Tanzania another country in Africa was governed by Julius Nyerere from 1961-1985. He said that his country would have no army, he would have a narrow gap between the rich and the poor, and he would receive no outside aid. Nyerere didn’t believe in capitalism, he wanted to show how the country could become wealthy through the government. Well, it turns out that he wound up toppling three neighborhood governments. No dissent was allowed, so the newspaper was controlled by the government. There was also only a one-party state, and he received more foreign aid than any president in black Africa. He nationalized the economy, and raised taxes in order to redistribute wealth. In result, there was very poor economic performance; Tanzanian socialism did not improve the standard of living, and he destroyed every incentive to produce, because anybody who earned more than $30,000 a year was in the 95% tax racquet.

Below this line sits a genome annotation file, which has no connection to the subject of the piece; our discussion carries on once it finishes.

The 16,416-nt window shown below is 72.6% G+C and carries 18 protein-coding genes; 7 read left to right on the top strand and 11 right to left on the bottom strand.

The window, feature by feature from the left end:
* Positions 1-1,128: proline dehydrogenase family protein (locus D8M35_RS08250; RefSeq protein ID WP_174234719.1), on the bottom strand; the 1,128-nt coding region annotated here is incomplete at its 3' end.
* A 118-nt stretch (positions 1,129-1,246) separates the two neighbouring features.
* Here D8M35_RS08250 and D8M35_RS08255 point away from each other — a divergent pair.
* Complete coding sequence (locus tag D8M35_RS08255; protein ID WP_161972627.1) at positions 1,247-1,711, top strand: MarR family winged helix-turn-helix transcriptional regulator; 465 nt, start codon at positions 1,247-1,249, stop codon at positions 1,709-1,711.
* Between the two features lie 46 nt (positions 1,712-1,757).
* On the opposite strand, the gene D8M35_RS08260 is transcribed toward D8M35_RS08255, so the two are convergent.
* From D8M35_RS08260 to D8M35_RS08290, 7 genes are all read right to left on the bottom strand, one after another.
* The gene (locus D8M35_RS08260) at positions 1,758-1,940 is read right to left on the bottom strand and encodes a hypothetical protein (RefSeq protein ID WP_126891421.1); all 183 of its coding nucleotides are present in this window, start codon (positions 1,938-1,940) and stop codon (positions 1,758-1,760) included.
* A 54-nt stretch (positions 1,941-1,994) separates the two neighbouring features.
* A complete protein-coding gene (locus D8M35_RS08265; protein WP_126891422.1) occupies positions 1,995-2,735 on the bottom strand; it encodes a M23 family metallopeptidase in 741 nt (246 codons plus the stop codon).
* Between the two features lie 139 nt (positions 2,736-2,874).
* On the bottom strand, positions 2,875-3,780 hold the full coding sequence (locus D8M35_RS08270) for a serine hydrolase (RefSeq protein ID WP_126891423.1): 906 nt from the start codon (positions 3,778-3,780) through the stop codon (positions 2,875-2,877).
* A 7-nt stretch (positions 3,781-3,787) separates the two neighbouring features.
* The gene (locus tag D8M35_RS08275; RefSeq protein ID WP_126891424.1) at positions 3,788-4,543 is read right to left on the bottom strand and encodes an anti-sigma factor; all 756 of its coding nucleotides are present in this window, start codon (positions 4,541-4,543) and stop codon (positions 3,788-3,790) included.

Let’s contrast this now with what happened in Kenya under Jomo Kenyatta who ruled from 1963- 1978. He did not socialize the economy, so capitalist incentives existed. Kenya had no significant mineral resources, and less than 20% of its land suitable for farming. Kenyatta did not drive the Europeans out; there was tourism and foreign investment, and still a one-party rule. Even with a one-party government, and all the things I’ve stated, Kenya was one of the places where the people were the most prosperous in Africa.
In conclusion, we see that in a place where there is less government involvement, and more capitalism, there is more freedom and prosperity.
In the government there is a public choice view that says that individuals are self-interested, and when they enter the government they remain self-interested.